Rakshita Kolaskar (name changed) was pleasantly surprised to receive a SMS recently, announcing her as the winner of a $3 million (around Rs 12.5 crore) prize from the Shell International Mobile Draw.
The message prompted her to mail her claim and asked her to call an international number. However, when her excitement died, she tried hard to recall if she ever used any Shell product or service, as the SMS stated.
She soon realised that she had never done so. So why was this SMS sent, especially, when a Shell official confirmed that it had not issued any such award?
Welcome to the world of Vishing or voice phishing, wherein hackers are using a combination of voice over internet protocol (VoIP), SMSs and the internet to fool and redirect users into dialling a phone number and collect critical information for financial gain. In Kolaskar's case, both mobile spam and vishing were used.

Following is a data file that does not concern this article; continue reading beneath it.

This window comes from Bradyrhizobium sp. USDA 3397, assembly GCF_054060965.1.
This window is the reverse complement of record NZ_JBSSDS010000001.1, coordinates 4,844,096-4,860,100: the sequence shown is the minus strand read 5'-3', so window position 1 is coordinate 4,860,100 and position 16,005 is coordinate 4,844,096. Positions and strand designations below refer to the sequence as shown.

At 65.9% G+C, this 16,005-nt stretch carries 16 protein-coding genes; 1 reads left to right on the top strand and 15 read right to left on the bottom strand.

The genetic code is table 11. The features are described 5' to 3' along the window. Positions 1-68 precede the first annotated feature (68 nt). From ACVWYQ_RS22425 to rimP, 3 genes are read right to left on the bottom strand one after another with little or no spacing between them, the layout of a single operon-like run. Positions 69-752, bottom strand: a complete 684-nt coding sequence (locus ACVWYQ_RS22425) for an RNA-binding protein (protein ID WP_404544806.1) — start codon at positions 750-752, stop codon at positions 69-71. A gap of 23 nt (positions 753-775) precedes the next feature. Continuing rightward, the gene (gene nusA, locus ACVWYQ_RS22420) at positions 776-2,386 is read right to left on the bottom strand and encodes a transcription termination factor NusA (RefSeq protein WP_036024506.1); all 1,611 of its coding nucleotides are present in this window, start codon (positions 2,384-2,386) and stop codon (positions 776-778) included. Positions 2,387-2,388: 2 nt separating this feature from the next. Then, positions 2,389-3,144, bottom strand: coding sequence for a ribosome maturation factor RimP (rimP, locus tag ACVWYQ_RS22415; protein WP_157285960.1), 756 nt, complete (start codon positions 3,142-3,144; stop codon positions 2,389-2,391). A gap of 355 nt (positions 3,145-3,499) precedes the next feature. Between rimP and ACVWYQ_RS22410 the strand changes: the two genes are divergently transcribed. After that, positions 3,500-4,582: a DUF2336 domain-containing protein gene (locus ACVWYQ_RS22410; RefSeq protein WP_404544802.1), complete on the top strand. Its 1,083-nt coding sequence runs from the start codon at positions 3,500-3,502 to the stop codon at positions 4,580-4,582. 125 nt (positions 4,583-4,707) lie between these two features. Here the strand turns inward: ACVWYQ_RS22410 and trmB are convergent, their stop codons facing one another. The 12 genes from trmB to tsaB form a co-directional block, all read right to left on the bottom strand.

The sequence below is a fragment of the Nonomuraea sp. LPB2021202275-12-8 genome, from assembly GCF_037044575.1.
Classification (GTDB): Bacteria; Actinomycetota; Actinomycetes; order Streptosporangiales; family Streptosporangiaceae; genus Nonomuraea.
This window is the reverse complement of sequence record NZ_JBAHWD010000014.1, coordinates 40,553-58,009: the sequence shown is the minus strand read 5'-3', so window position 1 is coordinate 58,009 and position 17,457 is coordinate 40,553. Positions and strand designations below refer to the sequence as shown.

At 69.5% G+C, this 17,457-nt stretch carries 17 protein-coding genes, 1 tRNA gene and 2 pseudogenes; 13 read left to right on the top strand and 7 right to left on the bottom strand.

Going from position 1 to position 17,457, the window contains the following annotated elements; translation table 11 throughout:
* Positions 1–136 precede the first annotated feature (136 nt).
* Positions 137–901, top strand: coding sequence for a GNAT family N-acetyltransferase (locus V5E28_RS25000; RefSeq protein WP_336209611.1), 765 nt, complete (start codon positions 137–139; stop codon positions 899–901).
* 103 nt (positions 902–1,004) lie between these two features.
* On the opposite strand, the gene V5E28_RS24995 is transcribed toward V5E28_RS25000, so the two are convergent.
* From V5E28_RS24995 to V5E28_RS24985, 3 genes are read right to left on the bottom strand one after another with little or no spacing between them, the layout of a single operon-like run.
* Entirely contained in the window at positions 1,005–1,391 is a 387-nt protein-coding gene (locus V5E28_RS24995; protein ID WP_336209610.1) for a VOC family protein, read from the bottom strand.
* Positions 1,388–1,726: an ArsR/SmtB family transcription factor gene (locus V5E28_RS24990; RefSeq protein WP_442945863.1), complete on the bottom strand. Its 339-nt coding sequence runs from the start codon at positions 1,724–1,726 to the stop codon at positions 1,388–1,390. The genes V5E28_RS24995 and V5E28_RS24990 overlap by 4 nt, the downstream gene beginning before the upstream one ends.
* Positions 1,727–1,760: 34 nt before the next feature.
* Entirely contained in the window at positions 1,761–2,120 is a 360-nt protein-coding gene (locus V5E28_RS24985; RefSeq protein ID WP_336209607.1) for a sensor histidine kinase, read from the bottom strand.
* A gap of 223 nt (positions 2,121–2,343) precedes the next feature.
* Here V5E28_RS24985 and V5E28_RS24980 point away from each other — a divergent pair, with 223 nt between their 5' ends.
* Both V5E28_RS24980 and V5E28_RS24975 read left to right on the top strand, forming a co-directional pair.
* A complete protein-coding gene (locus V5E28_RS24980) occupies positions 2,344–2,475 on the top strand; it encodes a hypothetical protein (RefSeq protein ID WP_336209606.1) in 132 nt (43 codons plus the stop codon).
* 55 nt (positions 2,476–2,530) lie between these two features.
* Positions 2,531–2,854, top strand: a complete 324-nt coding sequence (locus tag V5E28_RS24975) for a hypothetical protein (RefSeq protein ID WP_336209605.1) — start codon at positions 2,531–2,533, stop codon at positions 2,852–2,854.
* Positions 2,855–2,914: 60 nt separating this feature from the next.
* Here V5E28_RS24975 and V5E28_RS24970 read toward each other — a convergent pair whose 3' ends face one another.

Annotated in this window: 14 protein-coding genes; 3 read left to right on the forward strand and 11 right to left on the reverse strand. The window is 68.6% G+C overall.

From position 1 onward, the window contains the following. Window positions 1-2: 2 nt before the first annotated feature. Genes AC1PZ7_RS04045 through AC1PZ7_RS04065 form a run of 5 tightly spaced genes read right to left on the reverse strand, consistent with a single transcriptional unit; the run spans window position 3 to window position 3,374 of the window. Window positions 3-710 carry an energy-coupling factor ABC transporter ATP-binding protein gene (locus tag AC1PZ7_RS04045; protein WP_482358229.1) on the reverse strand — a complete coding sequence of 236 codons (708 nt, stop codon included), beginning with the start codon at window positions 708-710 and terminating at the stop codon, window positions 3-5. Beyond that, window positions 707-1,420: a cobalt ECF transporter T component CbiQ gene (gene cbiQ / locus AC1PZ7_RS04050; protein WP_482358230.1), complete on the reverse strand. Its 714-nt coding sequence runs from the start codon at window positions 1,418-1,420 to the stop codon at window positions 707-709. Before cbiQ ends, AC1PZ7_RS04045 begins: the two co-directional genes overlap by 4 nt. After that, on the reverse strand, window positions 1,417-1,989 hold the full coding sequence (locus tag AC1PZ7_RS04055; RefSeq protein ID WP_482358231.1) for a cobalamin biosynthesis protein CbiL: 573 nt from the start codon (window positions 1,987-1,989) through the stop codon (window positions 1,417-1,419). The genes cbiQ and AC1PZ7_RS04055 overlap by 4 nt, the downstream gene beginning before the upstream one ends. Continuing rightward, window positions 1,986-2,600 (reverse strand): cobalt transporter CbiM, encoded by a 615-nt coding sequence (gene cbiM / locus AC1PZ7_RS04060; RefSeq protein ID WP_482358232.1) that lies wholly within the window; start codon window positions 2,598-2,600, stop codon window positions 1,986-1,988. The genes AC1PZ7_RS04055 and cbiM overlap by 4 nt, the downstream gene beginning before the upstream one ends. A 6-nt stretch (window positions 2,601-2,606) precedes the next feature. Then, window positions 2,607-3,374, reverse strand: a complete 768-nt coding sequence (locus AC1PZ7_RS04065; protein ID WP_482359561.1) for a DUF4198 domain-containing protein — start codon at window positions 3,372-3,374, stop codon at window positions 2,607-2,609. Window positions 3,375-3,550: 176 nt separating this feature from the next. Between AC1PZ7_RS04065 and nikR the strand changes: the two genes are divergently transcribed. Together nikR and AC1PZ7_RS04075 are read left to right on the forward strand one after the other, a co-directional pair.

Phishing-related losses have been estimated at $2.8 billion with a single victim losing $1,244 in 2006, compared with $257 in 2005, according to Gartner.
According to some recent reports, phishing attacks on banks have increased since the beginning of the year.
Globally, the first vishing attack was registered in 2006, but there have been reports that these are increasing. Earlier this year, the FBI's internet Crime Centre said it received multiple reports on different variations of vishing. These attacks against US financial institutes and individual users continue to rise.
Many feel that India is a compelling market for this kind of an attack. With almost 8 million subscribers added per month